If video games aren't really your thing, then castAR also offers an RFID tracking grid for those of you who love board games. Simply set it underneath the surface, attach special RFID bases to existing miniatures, and with a few tweaks, you can set up your very own virtual Dungeons & Dragons board. Indeed, you can configure the software to display stats and health bars above each character. There's also a special RFID Precision base for those who want two-way communications instead of just RFID tracking. For example, Johnson tells us it's possible to set up a smoke generator and red LEDs around a big dragon type figurine and have it blow "fire" across the characters on the board. This isn't just good for face-to-face gaming either; Johnson envisions that with the internet, you'd be able to play virtual Dungeons & Dragon this way with your friends across the world. Of course, the RFID tracking grid can be used for other purposes too, but virtual D&D is certainly one way to get into a geek's heart.
So just what are Ellsworth and co. promising should you pledge to the Kickstarter (and it raises more than its $400K goal)? Well, if you're a developer, you'll get access to the Software Development Kit, Unity integration and several demo games to get your feet wet. Some of them include a real-time strategy war type game, a casual card game, a few physics games that are Jenga-like and a D&D level builder. Ellsworth tells us they're already in talks with several VR game makers, so it appears that existing VR games can be easily configured to work with castAR as well. "Our tracking system API will hook up to Oculus-style games very easily, but developers will have to do a little work to make it happen -- for example, it takes about five minutes to put head tracking into a game built in the Unity game engine."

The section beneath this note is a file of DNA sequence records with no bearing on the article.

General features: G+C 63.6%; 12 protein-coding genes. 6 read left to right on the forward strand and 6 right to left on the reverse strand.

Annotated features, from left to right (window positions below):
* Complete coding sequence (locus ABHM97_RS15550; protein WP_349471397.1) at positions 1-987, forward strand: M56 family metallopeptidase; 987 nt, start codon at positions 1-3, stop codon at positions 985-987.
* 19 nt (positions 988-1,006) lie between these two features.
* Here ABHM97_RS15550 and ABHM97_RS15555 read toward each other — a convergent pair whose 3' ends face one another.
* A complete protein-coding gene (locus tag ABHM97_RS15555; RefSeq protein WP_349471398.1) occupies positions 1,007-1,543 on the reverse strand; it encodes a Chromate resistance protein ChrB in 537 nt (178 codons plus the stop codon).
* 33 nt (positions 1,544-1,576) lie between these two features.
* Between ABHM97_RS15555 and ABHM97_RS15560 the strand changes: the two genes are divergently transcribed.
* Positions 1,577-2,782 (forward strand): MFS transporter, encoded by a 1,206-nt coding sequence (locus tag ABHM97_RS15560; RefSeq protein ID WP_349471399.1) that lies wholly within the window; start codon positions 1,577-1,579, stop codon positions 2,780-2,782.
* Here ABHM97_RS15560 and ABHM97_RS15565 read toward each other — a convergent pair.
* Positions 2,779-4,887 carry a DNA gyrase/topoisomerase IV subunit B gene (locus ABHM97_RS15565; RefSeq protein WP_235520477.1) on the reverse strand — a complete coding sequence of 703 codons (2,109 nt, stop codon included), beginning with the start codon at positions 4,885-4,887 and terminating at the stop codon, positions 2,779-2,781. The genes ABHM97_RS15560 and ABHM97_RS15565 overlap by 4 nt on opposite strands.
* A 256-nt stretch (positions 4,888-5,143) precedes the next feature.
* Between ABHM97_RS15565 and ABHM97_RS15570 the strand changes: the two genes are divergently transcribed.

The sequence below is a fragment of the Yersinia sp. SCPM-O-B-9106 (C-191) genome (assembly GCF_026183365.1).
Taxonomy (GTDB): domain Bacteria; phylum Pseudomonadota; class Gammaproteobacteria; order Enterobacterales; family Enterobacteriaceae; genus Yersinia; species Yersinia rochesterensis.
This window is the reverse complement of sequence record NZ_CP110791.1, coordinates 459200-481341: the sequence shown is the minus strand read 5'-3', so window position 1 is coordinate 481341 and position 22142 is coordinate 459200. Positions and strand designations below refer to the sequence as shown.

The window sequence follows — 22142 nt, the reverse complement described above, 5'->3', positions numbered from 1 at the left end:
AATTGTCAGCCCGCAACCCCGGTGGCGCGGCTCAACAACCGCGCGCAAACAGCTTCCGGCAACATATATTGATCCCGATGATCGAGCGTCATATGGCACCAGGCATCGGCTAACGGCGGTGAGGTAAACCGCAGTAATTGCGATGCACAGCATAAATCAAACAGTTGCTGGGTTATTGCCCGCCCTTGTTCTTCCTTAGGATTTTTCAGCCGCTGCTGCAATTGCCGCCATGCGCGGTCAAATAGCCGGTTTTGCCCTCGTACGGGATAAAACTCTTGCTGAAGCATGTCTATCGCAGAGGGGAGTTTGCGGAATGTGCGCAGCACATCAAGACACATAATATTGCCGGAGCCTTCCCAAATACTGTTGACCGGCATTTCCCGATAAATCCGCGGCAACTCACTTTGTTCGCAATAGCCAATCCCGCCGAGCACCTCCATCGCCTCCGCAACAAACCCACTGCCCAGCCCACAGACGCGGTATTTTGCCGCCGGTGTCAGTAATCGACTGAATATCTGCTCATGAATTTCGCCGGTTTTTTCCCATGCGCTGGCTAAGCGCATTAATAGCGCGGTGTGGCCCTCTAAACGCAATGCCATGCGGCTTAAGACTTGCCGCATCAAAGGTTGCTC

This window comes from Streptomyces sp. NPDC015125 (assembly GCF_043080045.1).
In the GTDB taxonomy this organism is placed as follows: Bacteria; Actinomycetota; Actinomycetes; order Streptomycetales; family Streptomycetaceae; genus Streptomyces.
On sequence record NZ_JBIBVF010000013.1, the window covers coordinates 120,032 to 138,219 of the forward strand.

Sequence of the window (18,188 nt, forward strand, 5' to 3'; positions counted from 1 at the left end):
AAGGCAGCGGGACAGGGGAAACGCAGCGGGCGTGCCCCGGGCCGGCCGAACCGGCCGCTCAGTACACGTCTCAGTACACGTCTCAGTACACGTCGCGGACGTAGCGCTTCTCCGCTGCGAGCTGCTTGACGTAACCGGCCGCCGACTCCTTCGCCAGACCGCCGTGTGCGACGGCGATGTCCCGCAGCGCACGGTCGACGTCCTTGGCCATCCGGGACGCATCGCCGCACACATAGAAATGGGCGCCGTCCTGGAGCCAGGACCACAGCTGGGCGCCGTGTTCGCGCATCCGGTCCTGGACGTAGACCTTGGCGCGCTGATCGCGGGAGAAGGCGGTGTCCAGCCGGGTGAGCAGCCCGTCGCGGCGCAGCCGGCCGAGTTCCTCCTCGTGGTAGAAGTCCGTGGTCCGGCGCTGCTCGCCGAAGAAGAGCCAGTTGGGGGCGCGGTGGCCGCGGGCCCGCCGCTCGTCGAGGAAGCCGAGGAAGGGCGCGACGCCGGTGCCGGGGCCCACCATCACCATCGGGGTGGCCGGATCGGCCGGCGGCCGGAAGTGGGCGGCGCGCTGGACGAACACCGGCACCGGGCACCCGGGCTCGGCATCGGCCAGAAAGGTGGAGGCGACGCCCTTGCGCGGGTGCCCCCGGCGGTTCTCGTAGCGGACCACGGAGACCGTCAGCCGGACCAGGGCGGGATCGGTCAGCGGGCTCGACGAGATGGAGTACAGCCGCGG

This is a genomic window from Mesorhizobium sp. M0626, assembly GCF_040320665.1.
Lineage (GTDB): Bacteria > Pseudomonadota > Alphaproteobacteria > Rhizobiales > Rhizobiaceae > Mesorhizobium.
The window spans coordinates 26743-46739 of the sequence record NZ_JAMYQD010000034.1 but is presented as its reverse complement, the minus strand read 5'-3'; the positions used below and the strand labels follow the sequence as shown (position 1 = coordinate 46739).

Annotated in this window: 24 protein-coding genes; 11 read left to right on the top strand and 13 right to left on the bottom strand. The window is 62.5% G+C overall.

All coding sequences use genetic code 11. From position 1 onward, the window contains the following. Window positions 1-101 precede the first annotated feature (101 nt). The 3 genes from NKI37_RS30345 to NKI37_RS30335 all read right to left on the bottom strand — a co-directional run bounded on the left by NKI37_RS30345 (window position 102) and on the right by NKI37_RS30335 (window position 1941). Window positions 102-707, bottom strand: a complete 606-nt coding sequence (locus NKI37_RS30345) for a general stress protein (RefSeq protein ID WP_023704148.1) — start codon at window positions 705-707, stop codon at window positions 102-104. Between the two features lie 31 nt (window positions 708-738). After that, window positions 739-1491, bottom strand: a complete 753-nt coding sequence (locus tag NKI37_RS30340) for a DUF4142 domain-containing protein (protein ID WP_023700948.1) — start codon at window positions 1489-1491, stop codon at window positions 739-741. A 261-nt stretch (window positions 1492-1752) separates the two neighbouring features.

If you just want to get your hands on the hardware, there are several options to choose from. If you're interested in just the Magic Wand, the camera, or the RFID grid, you can get them for $60, $75 or $85 each. The basic starter package that includes the castAR glasses, the tracking camera plus a one meter by one meter surface will set you back $189. The $285 pro package has many of the same components except it has a two meter by one meter surface instead and it also includes the Magic Wand and the true AR/VR clip-on attachment. A package that includes the RFID grid is $355. Two-player and four-player setups are $395 and $745 respectively. There are more payment tiers for additional prizes, including a hand-built prototype for around $10,000. (By contrast, an Oculus Rift dev kit costs around $300.)
Ellsworth wanted us to know that the making of the Kickstarter video itself was a journey. "One of the things we're very proud about is that every visual of gameplay was done with our hardware. There's no CG or other kinds of trickery happening." She told us that they mounted the projector on the glasses as close as they could to the camera lens, and that the camera operator was "a little grumpy" with them because he couldn't see the projections as he was filming.
"This whole project has been driven by just Jeri and myself," said Johnson. "We worked every day of this year, five to six days, 14 to 16 hour days. Our resources between the two of us are stretched thin." However, the two believe they have something special, and that the future is bright for the technology. "It was such a magical project [at Valve]," said Ellsworth. "We just couldn't let it die. It's so magical. There's nothing out there like this." If you want to learn more about castAR, have a peek at the demo video above or hit the source to see if it's worth pledging.